Heroic fiction draws from a lot of the same wells. Without John Carter in 1917, Trautmann feels we probably don't get Flash Gordon in 1934, a quintessentially American protagonist whose "unflappable 'can do' attitude and unshakable optimism would resonate in almost any era." Without Flash, there's no Luke Skywalker or Han Solo in Star Wars, and without that, we don't get Avatar.
"Even Star Trek owes a debt to period literature —Captain Kirk as Horatio Hornblower in space," Trautmann says. "Heroic fiction shares those archetypes and themes, so that influence is probably so ingrained now that a modern practitioner might not even be aware of what influenced the sources he or she is drawing inspiration from."
Affection for heroic pulp specifically — as with old-school sci-fi, fantasy and mystery stories — seems to be cyclical, Trautmann says. But the resurgence of these characters is also being helped by an overall nostalgia for the early- to mid-20th century, from Boardwalk Empire to Mad Men.
"It's been a rough decade or two," he says. "Looking back on what seems to be a simpler, less complicated time is certainly appealing."
Curiosity and a drive to seek knowledge are probably the main reasons people like to revisit historic pop culture, Grams says.
"We're all geeks in a way, trying to intake all the information we can on a comic-book character or movie, then digest, then recollect to friends to show how much more we know than they do."
The historian enjoys seeing kids introduced to heroes that were a seminal part of their grandparents' lives. He says it's a good bet they know tons more about The Hunger Games and Twilight than old Shadow magazine tales, and have no idea of the existence of Lone Ranger radio shows of yore.
"In my experience," Ennis says, "these characters tend to be pretty strong to begin with: They go through periods of revival, then slump due to overindulgence, then lie dormant, then undergo the next revival. But they always come back."
And, Grams notes, "the oldies are still the goodies."
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A FAIRLY SPOILER-FREE STAR WARS: THE FORCE AWAKENS SOUNDTRACK LISTING OFFERS ONE OR TWO HINTS AT MORE PLOT11/27/15 @ 12:44 pm EST
BBC One has released a new trailer for the upcoming special of Luther
. The special will see Luther on a leave of absence from the police force, but soon to return to London when he hears shocking news and a cannibalistic serial killer begins a murderous spree. Idris Elba
returns to star. The special will also feature Darren Boyd
, Rose Leslie
, Dermot Crowley
and Laura Haddock
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RIDLEY SCOTT CONFIRMS TWO MORE ALIEN SEQUELS AFTER ALIEN: COVENANT11/27/15 @ 12:39 pm EST
Stitch Kingdom reports Amazon France has uploaded details on the John Williams
soundtrack for that well-known Star Wars
movie that’s coming out in just three short weeks. The track listing has since been removed from the Amazon France page. None of the tracks feature names as shattering as The Phantom Menace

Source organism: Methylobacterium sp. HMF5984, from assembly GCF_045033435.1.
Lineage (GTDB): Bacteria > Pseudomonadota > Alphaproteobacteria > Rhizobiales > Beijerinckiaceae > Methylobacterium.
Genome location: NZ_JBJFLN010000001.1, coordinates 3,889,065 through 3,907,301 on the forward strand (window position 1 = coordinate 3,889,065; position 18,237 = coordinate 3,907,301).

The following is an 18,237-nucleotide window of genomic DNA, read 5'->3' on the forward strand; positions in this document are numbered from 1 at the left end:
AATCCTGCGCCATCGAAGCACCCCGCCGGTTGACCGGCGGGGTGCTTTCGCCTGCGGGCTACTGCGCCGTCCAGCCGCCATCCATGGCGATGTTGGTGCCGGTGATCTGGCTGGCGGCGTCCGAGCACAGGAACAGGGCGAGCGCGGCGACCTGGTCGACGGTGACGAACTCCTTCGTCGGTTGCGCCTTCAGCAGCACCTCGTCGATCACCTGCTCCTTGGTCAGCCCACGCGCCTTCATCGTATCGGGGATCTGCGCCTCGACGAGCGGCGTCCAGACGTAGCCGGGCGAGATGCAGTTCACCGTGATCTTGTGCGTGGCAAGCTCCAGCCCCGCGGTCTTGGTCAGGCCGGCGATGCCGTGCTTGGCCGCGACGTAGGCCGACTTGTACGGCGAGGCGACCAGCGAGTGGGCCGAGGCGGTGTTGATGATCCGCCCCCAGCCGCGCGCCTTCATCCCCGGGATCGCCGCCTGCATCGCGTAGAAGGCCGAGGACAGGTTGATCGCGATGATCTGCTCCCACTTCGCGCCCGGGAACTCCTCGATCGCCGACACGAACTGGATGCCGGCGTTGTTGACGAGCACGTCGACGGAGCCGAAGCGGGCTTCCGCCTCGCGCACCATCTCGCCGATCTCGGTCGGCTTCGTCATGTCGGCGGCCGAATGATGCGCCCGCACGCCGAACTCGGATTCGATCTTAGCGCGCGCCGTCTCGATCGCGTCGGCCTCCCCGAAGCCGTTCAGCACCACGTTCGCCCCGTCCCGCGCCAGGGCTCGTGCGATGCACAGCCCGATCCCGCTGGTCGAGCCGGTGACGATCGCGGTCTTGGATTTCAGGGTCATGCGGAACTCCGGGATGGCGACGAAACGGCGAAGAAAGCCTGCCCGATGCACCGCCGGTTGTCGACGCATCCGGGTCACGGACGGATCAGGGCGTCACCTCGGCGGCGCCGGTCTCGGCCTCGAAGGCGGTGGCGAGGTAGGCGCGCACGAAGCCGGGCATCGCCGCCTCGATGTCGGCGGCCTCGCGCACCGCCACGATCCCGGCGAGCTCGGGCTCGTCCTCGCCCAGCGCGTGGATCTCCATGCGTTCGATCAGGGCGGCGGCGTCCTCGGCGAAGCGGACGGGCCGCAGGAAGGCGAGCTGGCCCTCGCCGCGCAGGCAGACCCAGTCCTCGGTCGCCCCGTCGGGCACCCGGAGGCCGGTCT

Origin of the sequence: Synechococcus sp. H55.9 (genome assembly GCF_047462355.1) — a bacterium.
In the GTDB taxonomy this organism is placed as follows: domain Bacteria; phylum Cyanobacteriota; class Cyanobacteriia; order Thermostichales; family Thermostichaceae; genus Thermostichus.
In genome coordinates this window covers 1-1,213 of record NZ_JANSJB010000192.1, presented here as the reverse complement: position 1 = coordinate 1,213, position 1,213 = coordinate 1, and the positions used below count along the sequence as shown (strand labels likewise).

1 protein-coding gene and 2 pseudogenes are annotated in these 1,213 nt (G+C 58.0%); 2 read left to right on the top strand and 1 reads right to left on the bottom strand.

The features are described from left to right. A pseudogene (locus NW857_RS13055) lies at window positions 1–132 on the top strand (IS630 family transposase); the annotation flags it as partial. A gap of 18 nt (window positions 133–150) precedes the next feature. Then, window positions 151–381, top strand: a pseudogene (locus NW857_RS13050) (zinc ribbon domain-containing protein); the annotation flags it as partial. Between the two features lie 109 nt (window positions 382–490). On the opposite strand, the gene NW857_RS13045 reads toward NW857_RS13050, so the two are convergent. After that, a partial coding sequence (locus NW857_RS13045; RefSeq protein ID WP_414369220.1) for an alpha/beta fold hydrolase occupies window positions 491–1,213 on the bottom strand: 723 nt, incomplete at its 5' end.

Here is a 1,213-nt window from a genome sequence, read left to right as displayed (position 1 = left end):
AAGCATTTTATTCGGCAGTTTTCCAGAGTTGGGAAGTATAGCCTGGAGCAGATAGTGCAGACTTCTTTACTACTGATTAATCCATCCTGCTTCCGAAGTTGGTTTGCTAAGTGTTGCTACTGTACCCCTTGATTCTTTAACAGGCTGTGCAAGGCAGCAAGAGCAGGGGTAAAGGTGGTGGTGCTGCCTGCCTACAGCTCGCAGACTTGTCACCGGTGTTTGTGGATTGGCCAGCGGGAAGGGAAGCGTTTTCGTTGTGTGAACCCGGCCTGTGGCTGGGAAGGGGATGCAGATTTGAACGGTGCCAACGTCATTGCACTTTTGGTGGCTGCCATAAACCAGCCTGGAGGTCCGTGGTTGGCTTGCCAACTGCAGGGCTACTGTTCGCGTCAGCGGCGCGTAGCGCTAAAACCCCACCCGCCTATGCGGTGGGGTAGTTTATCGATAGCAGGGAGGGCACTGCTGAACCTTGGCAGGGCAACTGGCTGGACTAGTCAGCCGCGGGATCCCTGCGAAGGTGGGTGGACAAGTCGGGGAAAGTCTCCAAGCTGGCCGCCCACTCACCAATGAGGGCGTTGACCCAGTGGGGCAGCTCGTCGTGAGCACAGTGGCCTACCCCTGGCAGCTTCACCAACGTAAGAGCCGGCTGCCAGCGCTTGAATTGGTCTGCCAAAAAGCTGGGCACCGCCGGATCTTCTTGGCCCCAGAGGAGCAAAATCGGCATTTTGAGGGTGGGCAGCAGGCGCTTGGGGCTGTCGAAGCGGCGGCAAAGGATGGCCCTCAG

‘s infamous “Qui-Gon’s Noble End,” but depending on how much you want to more you want to know, you might want to avert your eyes.
Granted, if you’ve been following the stream of clips, there’s nothing too surprising here … except maybe the last track.
If you’re curious, here is the listing as reported by Stitch Kingdom:
1. Main title and the attack on the jakku village
2. The scavenger
3. I can fly anything
4. Rey meets bb-8
5. Follow me
6. Rey’s thème
7. The falcon
8. That girl with the staff
9. The rathtars!
10. Finn’s confession
11. Maz’s counsel
12. The starkiller
13. Kylo ren arrives at the battle
14. The abduction
15. Han and leia
16. March of the resistance
18. On the inside
19. Torn apart
20. The ways of the force
21. Scherzo for X-wings
22. Farewell and the trip
23. The jedi steps and finaleStar Wars: The Force Awakens
will release its ultimate spoiler on December 18th.
Source: Bleeding Cool | Categories: Aliens | Comments (0) | E-mail Article | Add a Comment
NEW GREMLINS FILM WILL NOT BE A REBOOT11/27/15 @ 12:35 pm EST
It will take three films to get for Prometheus
to sync up with Alien
if you don’t count Prometheus
. According to The Hollywood Reporter, director Ridley Scott
has confirmed there will be an additional two films after
his upcoming Alien: Covenant
. “Its a very complex story. Its an evolution of what I first did withPrometheus 1
,” he said at a press conference in Sydney, Australia. “Prometheus 1
was borne out of my frustration that on Alien 1
in 1979 – I only did one as I don’t normally do sequels. I was amazed that in the 3 that followed that no-one asked the question ‘why the Alien, who made it and why?’ Very basic questions. So I came up with the notion of Prometheus 1,
which starts to indicate who might have made it and where it came from.”
The new film will be shot in Sydney’s Fox Studios in March and tell the tale of the colony ship Covenant
as it meets up with Michael Fassbender
‘s homicidal android David.
“I’m now going to the next one, which is the next evolution directly connected with the first one, which was this Shaw, when he[sic] replaced Michael Fassbender in two pieces and we’ll kind of pick it up there and it will evolve,” he said. Previously, it was assumed Noomi Rapace
would be returning as Shaw, Scott indicated she will only appear briefly in the new film. “When that’s finished there’ll be another one,” Scott continued. “And then another one which will gradually drive into the back entrance of the film in 1979.”
Scott’s ultimate aim is to explain how that derelict ship in the original Alien
crashed and answer two questions that have remained in his mind since completing the first film: “Why was this space jockey there and why did he have an Alien inside him?” The answers require four films, it seems.Alien: Covenant
lands in theaters on October 6th, 2017.
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ZOOLANDER 2' TRAILER SCORES RECORD TRAFFIC FOR A COMEDY FILM IN ITS FIRST WEEK11/27/15 @ 12:21 pm EST
According to Comicbook.com, the newGremlins is still on the way and it will not be a remake. Their source: actorZach Galligan, who played protagonist Billy Peltzer in the two previous movies.